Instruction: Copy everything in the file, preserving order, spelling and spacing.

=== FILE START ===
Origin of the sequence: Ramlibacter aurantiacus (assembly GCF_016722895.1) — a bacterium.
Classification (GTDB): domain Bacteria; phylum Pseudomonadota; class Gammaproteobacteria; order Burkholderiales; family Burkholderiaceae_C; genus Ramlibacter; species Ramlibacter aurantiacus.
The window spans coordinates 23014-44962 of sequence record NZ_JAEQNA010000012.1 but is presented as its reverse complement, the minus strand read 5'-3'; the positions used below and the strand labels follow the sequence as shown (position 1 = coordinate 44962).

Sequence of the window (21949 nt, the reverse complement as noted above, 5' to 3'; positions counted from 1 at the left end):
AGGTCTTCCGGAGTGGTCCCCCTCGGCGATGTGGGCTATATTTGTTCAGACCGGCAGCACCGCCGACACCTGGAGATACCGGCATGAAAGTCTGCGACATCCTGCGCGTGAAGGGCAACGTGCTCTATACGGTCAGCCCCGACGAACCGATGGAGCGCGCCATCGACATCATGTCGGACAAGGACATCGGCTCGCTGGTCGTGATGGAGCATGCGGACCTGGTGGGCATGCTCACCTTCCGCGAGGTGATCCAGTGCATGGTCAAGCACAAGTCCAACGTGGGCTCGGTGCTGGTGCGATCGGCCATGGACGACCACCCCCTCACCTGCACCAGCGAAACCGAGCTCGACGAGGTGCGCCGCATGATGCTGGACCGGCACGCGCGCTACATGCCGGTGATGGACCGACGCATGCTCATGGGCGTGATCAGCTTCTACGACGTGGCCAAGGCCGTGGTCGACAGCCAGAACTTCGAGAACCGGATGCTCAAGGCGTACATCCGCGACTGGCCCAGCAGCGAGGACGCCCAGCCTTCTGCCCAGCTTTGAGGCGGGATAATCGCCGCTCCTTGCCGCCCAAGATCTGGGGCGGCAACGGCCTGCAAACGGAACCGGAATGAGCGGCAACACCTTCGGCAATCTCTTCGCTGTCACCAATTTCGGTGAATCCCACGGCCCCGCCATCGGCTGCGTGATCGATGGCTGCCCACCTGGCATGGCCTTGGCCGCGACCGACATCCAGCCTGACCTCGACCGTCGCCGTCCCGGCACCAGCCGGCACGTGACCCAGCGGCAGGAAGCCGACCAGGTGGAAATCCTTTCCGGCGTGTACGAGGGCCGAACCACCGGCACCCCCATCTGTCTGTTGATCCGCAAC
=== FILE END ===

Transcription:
Origin of the sequence: Ramlibacter aurantiacus (assembly GCF_016722895.1) — a bacterium.
Classification (GTDB): domain Bacteria; phylum Pseudomonadota; class Gammaproteobacteria; order Burkholderiales; family Burkholderiaceae_C; genus Ramlibacter; species Ramlibacter aurantiacus.
The window spans coordinates 23014-44962 of sequence record NZ_JAEQNA010000012.1 but is presented as its reverse complement, the minus strand read 5'-3'; the positions used below and the strand labels follow the sequence as shown (position 1 = coordinate 44962).

Sequence of the window (21949 nt, the reverse complement as noted above, 5' to 3'; positions counted from 1 at the left end):
AGGTCTTCCGGAGTGGTCCCCCTCGGCGATGTGGGCTATATTTGTTCAGACCGGCAGCACCGCCGACACCTGGAGATACCGGCATGAAAGTCTGCGACATCCTGCGCGTGAAGGGCAACGTGCTCTATACGGTCAGCCCCGACGAACCGATGGAGCGCGCCATCGACATCATGTCGGACAAGGACATCGGCTCGCTGGTCGTGATGGAGCATGCGGACCTGGTGGGCATGCTCACCTTCCGCGAGGTGATCCAGTGCATGGTCAAGCACAAGTCCAACGTGGGCTCGGTGCTGGTGCGATCGGCCATGGACGACCACCCCCTCACCTGCACCAGCGAAACCGAGCTCGACGAGGTGCGCCGCATGATGCTGGACCGGCACGCGCGCTACATGCCGGTGATGGACCGACGCATGCTCATGGGCGTGATCAGCTTCTACGACGTGGCCAAGGCCGTGGTCGACAGCCAGAACTTCGAGAACCGGATGCTCAAGGCGTACATCCGCGACTGGCCCAGCAGCGAGGACGCCCAGCCTTCTGCCCAGCTTTGAGGCGGGATAATCGCCGCTCCTTGCCGCCCAAGATCTGGGGCGGCAACGGCCTGCAAACGGAACCGGAATGAGCGGCAACACCTTCGGCAATCTCTTCGCTGTCACCAATTTCGGTGAATCCCACGGCCCCGCCATCGGCTGCGTGATCGATGGCTGCCCACCTGGCATGGCCTTGGCCGCGACCGACATCCAGCCTGACCTCGACCGTCGCCGTCCCGGCACCAGCCGGCACGTGACCCAGCGGCAGGAAGCCGACCAGGTGGAAATCCTTTCCGGCGTGTACGAGGGCCGAACCACCGGCACCCCCATCTGTCTGTTGATCCGCAAC